Viacom, DirecTV End Programming Blackout

Media Titans Come To Terms, Returning 26 Viacom Networks to 20M U.S. Viewers

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Viacom, owner of the MTV and Nickelodeon networks, reached a new programming fee agreement with DirecTV, ending a 10-day blackout for the satellite-TV service's 20 million U.S. viewers.

All 26 networks will return to DirecTV, Viacom said today in a statement. As part of the agreement, El Segundo, California-based DirecTV, the largest satellite TV service, has an option to add the EPIX channel to its offerings.

The agreement marks an end to the latest fee tussle between a pay-TV provider and program supplier, as rising content costs drive customer bills higher. About 14 million Dish Network customers have lost access to AMC Networks channels since last month. Viacom has said its programs amount to 20% of DirecTV's audience. The satellite provider cited shrinking audiences for Viacom shows.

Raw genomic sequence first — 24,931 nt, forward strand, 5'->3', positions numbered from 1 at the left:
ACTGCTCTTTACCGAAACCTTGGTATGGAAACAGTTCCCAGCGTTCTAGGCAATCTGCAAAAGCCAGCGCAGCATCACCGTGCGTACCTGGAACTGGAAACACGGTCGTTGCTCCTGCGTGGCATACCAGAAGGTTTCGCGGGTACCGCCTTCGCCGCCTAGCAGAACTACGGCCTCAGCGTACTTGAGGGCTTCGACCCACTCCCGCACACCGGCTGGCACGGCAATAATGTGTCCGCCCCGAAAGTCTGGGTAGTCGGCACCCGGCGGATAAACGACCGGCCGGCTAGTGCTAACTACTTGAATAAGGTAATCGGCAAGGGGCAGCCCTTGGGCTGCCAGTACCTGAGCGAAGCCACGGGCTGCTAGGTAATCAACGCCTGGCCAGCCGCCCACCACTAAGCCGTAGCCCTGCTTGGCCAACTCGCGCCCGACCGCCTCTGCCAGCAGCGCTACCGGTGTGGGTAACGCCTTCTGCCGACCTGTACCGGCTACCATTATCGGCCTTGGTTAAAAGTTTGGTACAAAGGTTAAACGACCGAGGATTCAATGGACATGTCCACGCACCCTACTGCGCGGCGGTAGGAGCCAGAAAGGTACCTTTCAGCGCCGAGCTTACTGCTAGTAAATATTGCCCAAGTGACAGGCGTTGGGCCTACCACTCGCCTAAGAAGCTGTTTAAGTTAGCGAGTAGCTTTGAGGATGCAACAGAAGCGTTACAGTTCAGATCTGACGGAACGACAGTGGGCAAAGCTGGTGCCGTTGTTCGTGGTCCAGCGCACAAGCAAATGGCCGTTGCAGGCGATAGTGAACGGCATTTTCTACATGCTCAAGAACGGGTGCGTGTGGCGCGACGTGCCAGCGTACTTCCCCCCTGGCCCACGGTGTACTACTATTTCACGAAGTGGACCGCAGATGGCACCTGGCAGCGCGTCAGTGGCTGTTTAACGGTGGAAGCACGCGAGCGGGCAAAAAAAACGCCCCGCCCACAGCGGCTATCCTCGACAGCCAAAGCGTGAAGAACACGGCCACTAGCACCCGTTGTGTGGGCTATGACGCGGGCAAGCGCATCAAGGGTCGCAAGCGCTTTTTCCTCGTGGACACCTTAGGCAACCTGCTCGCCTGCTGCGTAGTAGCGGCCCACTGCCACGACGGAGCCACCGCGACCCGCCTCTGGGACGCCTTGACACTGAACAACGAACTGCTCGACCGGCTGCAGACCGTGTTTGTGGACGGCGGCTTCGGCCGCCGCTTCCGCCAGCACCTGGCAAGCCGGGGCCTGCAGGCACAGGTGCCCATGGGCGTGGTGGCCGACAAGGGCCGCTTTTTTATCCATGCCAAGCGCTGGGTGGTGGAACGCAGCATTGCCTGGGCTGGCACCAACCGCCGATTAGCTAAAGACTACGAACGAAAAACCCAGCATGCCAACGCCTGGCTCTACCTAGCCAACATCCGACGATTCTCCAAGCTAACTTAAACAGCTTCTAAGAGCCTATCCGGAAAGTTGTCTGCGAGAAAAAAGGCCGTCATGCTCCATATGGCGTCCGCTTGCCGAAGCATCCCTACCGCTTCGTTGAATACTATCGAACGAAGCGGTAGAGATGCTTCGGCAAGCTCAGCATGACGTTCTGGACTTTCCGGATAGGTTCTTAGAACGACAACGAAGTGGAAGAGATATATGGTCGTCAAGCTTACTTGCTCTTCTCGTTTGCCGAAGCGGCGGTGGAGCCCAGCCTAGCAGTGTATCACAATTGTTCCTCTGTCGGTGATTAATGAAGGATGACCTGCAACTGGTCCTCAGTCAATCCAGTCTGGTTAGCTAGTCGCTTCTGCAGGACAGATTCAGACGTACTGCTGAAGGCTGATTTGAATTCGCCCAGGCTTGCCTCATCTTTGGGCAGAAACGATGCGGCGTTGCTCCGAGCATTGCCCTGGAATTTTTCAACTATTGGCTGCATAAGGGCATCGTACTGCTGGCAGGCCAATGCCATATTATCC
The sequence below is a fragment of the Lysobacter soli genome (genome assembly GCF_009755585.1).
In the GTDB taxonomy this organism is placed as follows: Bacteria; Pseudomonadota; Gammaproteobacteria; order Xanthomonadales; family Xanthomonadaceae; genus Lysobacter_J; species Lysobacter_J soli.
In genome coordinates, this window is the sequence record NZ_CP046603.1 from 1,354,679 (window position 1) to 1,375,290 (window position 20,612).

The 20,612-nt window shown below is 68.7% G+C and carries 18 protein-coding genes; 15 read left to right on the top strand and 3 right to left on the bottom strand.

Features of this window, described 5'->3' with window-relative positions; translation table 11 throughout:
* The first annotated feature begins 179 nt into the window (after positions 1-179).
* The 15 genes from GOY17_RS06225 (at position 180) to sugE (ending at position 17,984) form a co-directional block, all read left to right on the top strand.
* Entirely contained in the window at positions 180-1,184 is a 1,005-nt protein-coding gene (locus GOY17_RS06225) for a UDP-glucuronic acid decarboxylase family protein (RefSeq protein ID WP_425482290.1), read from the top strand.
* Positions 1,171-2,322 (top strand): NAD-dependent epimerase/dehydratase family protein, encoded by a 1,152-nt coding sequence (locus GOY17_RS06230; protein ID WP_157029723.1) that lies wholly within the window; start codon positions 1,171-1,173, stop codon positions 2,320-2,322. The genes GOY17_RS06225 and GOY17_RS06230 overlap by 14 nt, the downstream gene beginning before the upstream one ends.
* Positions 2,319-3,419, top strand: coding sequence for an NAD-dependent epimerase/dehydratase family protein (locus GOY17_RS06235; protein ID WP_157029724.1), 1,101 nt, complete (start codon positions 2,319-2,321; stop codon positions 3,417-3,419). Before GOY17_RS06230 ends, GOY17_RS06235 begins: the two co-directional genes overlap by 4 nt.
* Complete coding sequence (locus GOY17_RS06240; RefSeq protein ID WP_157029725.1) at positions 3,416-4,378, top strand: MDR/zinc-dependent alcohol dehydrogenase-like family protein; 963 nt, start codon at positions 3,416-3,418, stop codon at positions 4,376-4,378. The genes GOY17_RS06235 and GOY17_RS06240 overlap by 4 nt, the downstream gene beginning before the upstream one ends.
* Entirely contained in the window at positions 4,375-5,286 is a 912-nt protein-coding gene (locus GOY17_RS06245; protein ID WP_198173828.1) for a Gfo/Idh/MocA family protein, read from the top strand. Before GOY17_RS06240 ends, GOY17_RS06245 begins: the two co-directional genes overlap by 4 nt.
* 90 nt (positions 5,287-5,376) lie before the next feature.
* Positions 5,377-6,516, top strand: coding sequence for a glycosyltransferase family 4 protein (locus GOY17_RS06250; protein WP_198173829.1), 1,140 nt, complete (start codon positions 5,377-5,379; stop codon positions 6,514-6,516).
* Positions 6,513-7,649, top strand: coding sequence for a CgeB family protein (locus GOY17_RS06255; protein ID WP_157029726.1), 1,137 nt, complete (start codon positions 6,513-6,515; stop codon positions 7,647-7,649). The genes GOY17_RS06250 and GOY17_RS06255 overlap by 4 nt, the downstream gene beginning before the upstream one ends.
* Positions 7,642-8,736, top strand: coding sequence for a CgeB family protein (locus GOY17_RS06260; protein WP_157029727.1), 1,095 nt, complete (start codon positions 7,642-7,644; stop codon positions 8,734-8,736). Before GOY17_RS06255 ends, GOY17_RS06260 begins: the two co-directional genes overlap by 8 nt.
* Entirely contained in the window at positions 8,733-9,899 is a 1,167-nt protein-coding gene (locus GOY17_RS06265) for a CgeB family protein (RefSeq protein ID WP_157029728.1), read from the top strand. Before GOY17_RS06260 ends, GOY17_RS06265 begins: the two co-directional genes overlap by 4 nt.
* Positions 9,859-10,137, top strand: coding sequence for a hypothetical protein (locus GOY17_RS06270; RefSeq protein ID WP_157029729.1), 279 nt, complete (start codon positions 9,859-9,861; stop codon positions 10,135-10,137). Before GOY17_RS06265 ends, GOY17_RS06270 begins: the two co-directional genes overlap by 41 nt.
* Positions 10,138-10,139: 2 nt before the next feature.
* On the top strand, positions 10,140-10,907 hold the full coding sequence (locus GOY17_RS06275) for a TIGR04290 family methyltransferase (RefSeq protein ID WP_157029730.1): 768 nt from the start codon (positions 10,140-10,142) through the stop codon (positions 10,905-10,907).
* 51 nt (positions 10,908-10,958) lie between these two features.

The parties had been negotiating for several months and extended their seven-year agreement past the original June 30 expiration while talks continued, Viacom said.

Viacom's 26 channels, including MTV , Nickelodeon and Comedy Central, went dark for almost 20 million DirecTV subscribers just before midnight July 10.

Prior to the agreement, DirecTV said in a blog posting that Viacom was demanding a 30% increase in fees over the term of a new contract, amounting to more than $1 billion in additional costs.

Viacom said its fees account for less than 5% of the satellite service's programming expenses, and that DirecTV enjoyed below-market rates "for a very long time."

Bloomberg News

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